After Kidney Transplant
A successfully transplanted kidney works like a normal kidney to filter your blood. You won't need dialysis. But you will need to take medicines to keep your new kidney healthy.
Talk with your healthcare team about your medicines and discuss any guidelines you will need to follow to keep your new kidney working right.
The body's immune system attacks germs and prevents infection. Because the transplanted kidney is not a natural part of your body, your body's immune system may attack it. This is called rejection. Certain medicines can help keep rejection from happening. You must take these anti-rejection medicines for the rest of your life.
Organ rejection is detected and confirmed by doing a kidney biopsy. A small sample of kidney tissue is removed through a needle and examined by a specialist called a pathologist. Biopsy is done under local anesthesia. This means medicines are used to numb the area where the needle will be put into your body. If rejection does happen, treatment may stop it. If it can't be stopped, your new kidney will no longer work. You will then need dialysis to keep you alive. In time, you may also be able to have a second transplant.
Possible side effects of transplant medicines
Medicines to prevent rejection can have many side effects. The medicines weaken the immune system, so you may get more infections and they may be more serious. Talk with your healthcare provider about these and other possible side effects.
Possible complications of transplantation
Kidney transplant surgery, like any surgery, can have complications in the period right after the operation. In addition, there is always the risk that the new kidney will be rejected. The anti-rejection medicines have some possible complications that include infections and some types of cancer. Your healthcare provider can talk to you about all of these in more detail.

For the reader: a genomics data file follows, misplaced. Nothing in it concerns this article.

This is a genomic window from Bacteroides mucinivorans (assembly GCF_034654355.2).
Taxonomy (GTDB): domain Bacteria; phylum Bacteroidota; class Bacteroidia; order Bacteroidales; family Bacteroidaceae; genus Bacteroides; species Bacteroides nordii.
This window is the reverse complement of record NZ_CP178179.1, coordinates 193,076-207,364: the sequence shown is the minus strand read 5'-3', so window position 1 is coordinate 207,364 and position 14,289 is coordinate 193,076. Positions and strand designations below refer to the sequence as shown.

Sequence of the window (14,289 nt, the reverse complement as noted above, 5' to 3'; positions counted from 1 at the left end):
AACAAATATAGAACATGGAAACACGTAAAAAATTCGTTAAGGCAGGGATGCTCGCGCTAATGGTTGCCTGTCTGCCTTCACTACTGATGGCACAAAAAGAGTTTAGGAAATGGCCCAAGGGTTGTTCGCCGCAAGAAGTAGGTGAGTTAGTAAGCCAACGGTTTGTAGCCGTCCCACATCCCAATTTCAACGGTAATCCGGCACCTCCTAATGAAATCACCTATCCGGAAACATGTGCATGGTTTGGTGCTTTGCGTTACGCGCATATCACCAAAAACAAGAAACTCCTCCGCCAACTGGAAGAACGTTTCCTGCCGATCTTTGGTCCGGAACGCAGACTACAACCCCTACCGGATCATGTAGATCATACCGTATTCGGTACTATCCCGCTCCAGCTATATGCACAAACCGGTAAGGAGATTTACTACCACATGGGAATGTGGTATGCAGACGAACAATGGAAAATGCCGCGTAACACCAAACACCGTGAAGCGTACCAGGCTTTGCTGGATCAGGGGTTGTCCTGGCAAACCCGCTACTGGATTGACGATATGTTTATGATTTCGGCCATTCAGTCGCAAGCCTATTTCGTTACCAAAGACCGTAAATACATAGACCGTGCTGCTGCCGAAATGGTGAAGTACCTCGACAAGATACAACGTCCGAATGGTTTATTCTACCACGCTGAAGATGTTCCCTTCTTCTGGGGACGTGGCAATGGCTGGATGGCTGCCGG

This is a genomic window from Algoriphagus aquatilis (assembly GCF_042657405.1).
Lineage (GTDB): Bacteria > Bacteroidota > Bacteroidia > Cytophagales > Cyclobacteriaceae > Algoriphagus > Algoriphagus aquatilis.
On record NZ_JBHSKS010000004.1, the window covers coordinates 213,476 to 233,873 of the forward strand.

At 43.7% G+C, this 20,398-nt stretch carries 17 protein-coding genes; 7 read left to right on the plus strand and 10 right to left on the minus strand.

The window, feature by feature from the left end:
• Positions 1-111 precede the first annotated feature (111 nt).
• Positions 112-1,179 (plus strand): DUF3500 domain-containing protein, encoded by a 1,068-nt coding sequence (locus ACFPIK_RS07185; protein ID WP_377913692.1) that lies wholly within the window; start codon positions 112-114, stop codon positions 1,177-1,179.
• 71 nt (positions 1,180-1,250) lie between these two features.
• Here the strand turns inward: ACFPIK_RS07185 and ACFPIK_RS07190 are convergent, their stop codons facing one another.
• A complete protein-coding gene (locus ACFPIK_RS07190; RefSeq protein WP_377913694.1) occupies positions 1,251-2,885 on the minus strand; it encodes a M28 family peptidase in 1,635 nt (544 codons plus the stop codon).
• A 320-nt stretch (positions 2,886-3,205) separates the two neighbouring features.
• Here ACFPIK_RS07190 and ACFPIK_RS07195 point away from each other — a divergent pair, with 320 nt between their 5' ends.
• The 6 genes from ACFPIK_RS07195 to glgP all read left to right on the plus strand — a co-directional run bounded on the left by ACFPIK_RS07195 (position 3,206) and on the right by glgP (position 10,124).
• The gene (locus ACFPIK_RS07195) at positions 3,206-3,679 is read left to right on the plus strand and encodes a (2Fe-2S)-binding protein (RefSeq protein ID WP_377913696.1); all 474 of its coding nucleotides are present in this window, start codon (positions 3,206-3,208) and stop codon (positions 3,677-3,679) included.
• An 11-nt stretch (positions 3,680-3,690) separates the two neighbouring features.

Eating and drinking
If the kidney stays healthy you won't need dialysis. This means you will have more choices about what to eat and drink. A dietitian can teach you what guidelines you need to follow.
Take your medicines as directed. If you don't, your new kidney will stop working and you will need dialysis again.
Visit your healthcare provider regularly for blood tests. These check how well your kidney and transplant medicines are working.
Call your healthcare provider right away if you get any kind of infection.
February 22, 2018
Kidney Disease Improving Global Outcomes. Transplant Work Group Clinical Practice Guideline for the Care of Kidney Transplant Recipients. American Journal of Transplantation (2009); 9(3); pp. s1-s157, Overview of care for the adult kidney transplant recipient, Up To Date
Latif, Walead, DO,Walton-Ziegler, Olivia, MS, PA-C